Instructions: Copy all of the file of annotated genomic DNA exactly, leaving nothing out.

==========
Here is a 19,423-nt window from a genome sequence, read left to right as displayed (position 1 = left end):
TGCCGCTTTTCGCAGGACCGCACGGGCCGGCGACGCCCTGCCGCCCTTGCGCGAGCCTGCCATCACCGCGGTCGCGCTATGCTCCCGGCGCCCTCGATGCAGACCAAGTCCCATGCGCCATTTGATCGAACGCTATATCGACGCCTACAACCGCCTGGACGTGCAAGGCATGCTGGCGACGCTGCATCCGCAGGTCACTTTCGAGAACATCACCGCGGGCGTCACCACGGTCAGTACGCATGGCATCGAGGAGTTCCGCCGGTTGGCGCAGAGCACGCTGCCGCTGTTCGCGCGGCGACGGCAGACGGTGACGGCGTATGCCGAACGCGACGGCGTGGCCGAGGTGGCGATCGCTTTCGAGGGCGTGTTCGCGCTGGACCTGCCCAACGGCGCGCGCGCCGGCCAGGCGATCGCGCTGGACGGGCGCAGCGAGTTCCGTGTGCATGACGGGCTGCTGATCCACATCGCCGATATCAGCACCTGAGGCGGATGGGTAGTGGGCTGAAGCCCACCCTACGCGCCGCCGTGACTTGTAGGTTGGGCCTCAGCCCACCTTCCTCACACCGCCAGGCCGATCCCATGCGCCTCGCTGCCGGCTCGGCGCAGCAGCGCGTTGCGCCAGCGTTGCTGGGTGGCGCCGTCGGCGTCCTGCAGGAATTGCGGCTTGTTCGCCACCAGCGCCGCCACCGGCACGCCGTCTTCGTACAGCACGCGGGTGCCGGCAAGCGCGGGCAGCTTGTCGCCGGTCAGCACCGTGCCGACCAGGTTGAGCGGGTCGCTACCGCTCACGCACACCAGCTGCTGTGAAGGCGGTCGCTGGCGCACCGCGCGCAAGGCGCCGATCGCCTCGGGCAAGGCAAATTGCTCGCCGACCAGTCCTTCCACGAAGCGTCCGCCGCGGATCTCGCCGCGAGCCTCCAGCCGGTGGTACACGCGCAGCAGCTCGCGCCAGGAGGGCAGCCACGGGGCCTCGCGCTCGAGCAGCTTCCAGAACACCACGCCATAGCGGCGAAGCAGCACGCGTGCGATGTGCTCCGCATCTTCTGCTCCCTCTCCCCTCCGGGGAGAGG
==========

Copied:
Here is a 19,423-nt window from a genome sequence, read left to right as displayed (position 1 = left end):
TGCCGCTTTTCGCAGGACCGCACGGGCCGGCGACGCCCTGCCGCCCTTGCGCGAGCCTGCCATCACCGCGGTCGCGCTATGCTCCCGGCGCCCTCGATGCAGACCAAGTCCCATGCGCCATTTGATCGAACGCTATATCGACGCCTACAACCGCCTGGACGTGCAAGGCATGCTGGCGACGCTGCATCCGCAGGTCACTTTCGAGAACATCACCGCGGGCGTCACCACGGTCAGTACGCATGGCATCGAGGAGTTCCGCCGGTTGGCGCAGAGCACGCTGCCGCTGTTCGCGCGGCGACGGCAGACGGTGACGGCGTATGCCGAACGCGACGGCGTGGCCGAGGTGGCGATCGCTTTCGAGGGCGTGTTCGCGCTGGACCTGCCCAACGGCGCGCGCGCCGGCCAGGCGATCGCGCTGGACGGGCGCAGCGAGTTCCGTGTGCATGACGGGCTGCTGATCCACATCGCCGATATCAGCACCTGAGGCGGATGGGTAGTGGGCTGAAGCCCACCCTACGCGCCGCCGTGACTTGTAGGTTGGGCCTCAGCCCACCTTCCTCACACCGCCAGGCCGATCCCATGCGCCTCGCTGCCGGCTCGGCGCAGCAGCGCGTTGCGCCAGCGTTGCTGGGTGGCGCCGTCGGCGTCCTGCAGGAATTGCGGCTTGTTCGCCACCAGCGCCGCCACCGGCACGCCGTCTTCGTACAGCACGCGGGTGCCGGCAAGCGCGGGCAGCTTGTCGCCGGTCAGCACCGTGCCGACCAGGTTGAGCGGGTCGCTACCGCTCACGCACACCAGCTGCTGTGAAGGCGGTCGCTGGCGCACCGCGCGCAAGGCGCCGATCGCCTCGGGCAAGGCAAATTGCTCGCCGACCAGTCCTTCCACGAAGCGTCCGCCGCGGATCTCGCCGCGAGCCTCCAGCCGGTGGTACACGCGCAGCAGCTCGCGCCAGGAGGGCAGCCACGGGGCCTCGCGCTCGAGCAGCTTCCAGAACACCACGCCATAGCGGCGAAGCAGCACGCGTGCGATGTGCTCCGCATCTTCTGCTCCCTCTCCCCTCCGGGGAGAGG